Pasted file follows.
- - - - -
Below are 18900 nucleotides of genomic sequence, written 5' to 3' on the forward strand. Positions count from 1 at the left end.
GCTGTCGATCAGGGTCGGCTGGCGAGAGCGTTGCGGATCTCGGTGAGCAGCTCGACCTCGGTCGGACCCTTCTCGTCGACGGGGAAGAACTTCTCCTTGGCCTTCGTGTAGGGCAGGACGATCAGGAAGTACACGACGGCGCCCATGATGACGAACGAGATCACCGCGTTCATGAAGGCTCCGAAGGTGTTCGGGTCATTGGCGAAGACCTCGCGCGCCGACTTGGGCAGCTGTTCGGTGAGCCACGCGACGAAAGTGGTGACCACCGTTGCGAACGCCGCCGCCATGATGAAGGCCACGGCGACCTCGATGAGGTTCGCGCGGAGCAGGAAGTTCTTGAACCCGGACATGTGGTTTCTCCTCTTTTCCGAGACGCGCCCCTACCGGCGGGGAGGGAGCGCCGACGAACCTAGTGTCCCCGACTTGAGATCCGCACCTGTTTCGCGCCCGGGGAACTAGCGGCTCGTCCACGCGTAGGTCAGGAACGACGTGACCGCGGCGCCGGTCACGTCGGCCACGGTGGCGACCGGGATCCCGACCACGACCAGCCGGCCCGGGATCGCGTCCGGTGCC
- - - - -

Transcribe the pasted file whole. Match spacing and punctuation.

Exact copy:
Below are 18900 nucleotides of genomic sequence, written 5' to 3' on the forward strand. Positions count from 1 at the left end.
GCTGTCGATCAGGGTCGGCTGGCGAGAGCGTTGCGGATCTCGGTGAGCAGCTCGACCTCGGTCGGACCCTTCTCGTCGACGGGGAAGAACTTCTCCTTGGCCTTCGTGTAGGGCAGGACGATCAGGAAGTACACGACGGCGCCCATGATGACGAACGAGATCACCGCGTTCATGAAGGCTCCGAAGGTGTTCGGGTCATTGGCGAAGACCTCGCGCGCCGACTTGGGCAGCTGTTCGGTGAGCCACGCGACGAAAGTGGTGACCACCGTTGCGAACGCCGCCGCCATGATGAAGGCCACGGCGACCTCGATGAGGTTCGCGCGGAGCAGGAAGTTCTTGAACCCGGACATGTGGTTTCTCCTCTTTTCCGAGACGCGCCCCTACCGGCGGGGAGGGAGCGCCGACGAACCTAGTGTCCCCGACTTGAGATCCGCACCTGTTTCGCGCCCGGGGAACTAGCGGCTCGTCCACGCGTAGGTCAGGAACGACGTGACCGCGGCGCCGGTCACGTCGGCCACGGTGGCGACCGGGATCCCGACCACGACCAGCCGGCCCGGGATCGCGTCCGGTGCC